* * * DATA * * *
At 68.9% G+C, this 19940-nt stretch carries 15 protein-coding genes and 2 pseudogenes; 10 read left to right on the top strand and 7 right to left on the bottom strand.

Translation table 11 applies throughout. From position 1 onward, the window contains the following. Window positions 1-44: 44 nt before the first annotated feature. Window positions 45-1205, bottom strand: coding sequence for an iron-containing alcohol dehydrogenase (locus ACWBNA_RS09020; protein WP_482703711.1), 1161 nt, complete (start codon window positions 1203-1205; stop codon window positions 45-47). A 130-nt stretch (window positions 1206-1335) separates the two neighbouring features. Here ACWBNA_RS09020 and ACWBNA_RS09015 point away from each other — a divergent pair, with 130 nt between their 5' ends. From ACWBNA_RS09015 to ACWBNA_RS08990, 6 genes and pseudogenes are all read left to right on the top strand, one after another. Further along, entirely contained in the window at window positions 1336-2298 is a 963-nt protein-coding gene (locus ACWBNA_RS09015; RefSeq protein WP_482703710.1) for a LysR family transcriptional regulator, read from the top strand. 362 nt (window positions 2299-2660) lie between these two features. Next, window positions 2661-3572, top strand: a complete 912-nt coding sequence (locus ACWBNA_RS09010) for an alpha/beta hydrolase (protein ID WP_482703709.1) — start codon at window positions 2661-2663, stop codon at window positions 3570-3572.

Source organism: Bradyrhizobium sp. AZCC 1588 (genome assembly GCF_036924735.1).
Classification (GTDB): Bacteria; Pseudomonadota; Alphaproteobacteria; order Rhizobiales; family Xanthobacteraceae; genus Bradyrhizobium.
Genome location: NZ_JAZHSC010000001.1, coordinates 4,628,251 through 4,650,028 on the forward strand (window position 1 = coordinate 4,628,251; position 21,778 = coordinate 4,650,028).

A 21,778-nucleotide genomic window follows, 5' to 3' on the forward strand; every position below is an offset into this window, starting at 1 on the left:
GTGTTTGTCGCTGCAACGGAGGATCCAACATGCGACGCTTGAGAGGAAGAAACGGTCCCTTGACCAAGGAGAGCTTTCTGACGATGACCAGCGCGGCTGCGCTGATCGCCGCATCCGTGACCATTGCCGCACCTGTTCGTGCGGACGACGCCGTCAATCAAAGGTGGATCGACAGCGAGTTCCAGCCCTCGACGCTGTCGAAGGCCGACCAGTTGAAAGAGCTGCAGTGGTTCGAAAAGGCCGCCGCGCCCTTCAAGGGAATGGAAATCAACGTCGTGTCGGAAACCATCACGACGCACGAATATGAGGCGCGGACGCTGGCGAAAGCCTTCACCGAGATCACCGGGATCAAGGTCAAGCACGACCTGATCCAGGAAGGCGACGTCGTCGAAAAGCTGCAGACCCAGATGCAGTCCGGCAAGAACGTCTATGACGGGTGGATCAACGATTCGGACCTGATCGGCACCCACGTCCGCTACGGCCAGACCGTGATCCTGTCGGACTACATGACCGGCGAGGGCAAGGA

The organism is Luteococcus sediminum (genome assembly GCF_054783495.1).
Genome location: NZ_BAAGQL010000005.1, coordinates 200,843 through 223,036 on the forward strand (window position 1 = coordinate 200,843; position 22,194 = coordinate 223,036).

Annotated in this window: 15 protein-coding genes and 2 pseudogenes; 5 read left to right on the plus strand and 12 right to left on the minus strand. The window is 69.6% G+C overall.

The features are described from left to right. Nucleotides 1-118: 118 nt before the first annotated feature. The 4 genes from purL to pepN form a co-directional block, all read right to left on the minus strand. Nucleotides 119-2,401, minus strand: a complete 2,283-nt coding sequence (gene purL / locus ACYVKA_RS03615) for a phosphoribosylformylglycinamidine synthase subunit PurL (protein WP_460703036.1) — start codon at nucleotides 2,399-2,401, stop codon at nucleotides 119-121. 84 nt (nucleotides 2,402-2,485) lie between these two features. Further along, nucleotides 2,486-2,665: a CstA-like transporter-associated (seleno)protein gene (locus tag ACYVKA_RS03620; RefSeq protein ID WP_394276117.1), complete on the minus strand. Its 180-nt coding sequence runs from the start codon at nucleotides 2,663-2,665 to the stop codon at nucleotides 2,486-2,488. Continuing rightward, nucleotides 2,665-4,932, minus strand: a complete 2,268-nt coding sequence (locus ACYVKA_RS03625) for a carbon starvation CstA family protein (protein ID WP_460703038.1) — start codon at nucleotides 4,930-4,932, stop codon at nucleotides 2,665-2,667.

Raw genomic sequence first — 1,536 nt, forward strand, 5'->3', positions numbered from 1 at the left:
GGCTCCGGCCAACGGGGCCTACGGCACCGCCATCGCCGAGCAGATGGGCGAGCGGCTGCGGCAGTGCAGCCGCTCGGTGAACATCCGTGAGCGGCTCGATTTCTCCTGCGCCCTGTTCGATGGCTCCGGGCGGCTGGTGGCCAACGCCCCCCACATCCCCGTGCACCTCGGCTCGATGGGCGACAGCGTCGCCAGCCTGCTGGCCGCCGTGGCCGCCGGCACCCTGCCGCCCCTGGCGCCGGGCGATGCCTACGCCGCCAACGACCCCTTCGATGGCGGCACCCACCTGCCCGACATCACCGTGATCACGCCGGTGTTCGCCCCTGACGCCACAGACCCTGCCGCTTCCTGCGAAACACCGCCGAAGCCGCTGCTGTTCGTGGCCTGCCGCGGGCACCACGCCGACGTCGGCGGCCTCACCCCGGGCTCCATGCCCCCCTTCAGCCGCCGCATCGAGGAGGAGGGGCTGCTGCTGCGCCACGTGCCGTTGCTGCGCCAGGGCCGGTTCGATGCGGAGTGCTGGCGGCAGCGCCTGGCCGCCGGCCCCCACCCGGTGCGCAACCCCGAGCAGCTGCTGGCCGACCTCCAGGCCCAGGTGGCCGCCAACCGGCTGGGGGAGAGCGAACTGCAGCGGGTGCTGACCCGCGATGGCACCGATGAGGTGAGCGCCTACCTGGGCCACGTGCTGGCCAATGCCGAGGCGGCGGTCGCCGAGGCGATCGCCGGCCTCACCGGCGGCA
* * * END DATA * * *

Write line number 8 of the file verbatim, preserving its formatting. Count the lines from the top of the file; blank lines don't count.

The organism is Luteococcus sediminum (genome assembly GCF_054783495.1).